Senator Santorum and Panel Comment on SOX

Senator Rick Santorum (R-PA) was the keynote speaker Monday in a panel discussion sponsored by the National Investor Relations Institute (NIRI) on the Sarbanes-Oxley Act of 2002.

Senator Santorum who is Chairman of the Senate Republican Conference and a member of both the Senate Banking and Finance Committees, is the most likely of the four panelists to be in a position to influence the Securities and Exchange Commission (SEC) and other regulatory bodies. Other panelist included Michael Fox, vice-president of iGate Corp., William Lyons, CFO of Consol Energy, Joseph Diggins, an Ernst and Young Risk Services partner, and Joanne O’Rourke Hindman, Special Advisor to the Public Company Accounting Oversight Board. The discussion was held at the Rivers Club in Pittsburgh, Pennslyvania.

“I appreciate this opportunity to discuss the Sarbanes-Oxley Act which set a new standard for corporate responsibility in our nation’s public companies,” Senator Santorum is quoted as saying in a written statement released by his office. “I believe this bipartisan bill has done much to restore investor confidence in our markets and to help prevent future corporate fraud and accounting corruption. The U.S. financial markets, despite recent troubles, are still the most fair and efficient in the world.”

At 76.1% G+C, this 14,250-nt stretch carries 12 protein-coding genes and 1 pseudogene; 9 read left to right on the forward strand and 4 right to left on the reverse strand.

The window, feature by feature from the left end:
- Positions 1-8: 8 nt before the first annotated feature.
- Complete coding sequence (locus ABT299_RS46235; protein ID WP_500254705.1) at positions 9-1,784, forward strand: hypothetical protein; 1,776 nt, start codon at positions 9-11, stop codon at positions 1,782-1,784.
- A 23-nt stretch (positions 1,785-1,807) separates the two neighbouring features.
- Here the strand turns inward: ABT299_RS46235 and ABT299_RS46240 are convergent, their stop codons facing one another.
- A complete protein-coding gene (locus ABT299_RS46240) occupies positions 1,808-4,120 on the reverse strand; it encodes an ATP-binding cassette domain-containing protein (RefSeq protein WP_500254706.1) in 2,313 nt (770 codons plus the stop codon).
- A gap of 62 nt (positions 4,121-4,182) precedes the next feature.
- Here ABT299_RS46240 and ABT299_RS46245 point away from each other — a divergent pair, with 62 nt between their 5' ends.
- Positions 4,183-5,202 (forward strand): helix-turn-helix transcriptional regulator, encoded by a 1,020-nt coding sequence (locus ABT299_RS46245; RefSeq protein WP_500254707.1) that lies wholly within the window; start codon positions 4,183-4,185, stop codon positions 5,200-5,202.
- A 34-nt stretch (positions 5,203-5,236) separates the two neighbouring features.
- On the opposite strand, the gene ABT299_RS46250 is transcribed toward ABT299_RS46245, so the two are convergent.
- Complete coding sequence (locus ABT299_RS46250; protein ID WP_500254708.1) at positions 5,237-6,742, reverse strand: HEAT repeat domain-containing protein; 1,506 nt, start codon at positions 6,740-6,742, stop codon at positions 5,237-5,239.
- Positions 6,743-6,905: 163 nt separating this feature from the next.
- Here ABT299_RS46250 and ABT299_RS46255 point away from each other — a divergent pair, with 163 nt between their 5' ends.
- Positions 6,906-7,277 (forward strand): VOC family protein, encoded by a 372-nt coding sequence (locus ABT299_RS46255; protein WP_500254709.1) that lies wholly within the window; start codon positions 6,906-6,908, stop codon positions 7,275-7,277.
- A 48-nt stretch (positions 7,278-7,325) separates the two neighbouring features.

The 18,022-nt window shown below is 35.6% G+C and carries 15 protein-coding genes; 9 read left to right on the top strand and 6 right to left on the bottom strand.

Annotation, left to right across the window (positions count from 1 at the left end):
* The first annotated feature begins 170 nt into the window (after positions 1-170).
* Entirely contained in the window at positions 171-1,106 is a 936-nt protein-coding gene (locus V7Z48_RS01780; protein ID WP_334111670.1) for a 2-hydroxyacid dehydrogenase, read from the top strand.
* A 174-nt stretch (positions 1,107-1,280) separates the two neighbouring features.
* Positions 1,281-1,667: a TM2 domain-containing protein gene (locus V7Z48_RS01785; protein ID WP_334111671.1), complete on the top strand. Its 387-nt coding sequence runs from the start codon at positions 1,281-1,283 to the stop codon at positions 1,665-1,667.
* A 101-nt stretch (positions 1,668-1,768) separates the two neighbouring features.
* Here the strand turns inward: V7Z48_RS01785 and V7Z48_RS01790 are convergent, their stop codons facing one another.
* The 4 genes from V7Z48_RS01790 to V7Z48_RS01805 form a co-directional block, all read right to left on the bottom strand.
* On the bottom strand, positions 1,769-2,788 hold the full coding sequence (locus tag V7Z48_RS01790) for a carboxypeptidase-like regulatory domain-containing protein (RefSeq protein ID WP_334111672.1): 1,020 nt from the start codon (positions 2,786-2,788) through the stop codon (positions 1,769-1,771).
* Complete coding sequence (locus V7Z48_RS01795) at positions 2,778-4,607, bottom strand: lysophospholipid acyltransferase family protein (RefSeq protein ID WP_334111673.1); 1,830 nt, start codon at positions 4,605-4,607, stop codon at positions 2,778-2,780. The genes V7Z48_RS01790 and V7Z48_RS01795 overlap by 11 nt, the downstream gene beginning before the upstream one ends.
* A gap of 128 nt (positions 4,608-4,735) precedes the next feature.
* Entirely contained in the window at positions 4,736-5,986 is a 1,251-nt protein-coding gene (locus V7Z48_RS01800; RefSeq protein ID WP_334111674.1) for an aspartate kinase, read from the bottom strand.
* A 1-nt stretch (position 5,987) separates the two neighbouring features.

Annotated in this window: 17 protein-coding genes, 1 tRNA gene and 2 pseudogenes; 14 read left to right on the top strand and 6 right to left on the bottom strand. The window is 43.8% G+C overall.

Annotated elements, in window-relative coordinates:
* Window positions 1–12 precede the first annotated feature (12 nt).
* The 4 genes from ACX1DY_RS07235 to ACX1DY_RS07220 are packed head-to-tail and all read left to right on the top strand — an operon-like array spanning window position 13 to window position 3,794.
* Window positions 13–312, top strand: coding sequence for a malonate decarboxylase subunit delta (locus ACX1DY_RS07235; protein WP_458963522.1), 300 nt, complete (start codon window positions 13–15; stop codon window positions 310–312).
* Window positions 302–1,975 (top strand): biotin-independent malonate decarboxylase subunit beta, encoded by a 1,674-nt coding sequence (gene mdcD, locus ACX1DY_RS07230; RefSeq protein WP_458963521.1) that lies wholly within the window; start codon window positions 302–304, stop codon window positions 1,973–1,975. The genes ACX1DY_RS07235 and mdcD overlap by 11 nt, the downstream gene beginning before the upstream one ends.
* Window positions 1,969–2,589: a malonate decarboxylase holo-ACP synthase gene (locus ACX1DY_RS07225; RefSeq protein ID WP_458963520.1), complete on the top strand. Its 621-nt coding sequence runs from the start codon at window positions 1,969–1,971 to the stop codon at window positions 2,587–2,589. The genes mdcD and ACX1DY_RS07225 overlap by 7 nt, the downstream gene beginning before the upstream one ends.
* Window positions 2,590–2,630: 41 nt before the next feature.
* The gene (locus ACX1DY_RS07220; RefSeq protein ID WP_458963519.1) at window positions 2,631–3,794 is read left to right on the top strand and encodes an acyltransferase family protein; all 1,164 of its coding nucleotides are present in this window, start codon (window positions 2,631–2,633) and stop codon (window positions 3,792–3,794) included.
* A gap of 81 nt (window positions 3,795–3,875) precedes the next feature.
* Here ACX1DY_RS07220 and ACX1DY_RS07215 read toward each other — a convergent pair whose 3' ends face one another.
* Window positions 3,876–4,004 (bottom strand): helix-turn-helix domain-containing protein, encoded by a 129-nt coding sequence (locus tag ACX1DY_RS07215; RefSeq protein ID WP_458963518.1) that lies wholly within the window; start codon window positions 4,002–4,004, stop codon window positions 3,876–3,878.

Other panelists also praised the Act, though not in the senator’s glowing terms.

“One advantage was the law did formalize our (accounting) processes,” iGate’s Michael Fox stated, according to the Pittsburgh Tribune-Review.

Others criticized the Act, joining many others across the country, who say it is too complicated and expensive to comply with. William Lyons, CFO of Consol Energy, also took issue with the Act’s requirement that CEOs and CFO must personally attest to the accuracy and honesty of their corporate financial statements or face a possible prison term of 20 years.

Acknowledging the criticism, Senator Santorum admitted to the Pittsburgh Tribune-Review “We tend to overreact. There was an environment that said everyone in business was a (WorldCom chief) Bernie Ebbers, and we have to protect the public.”


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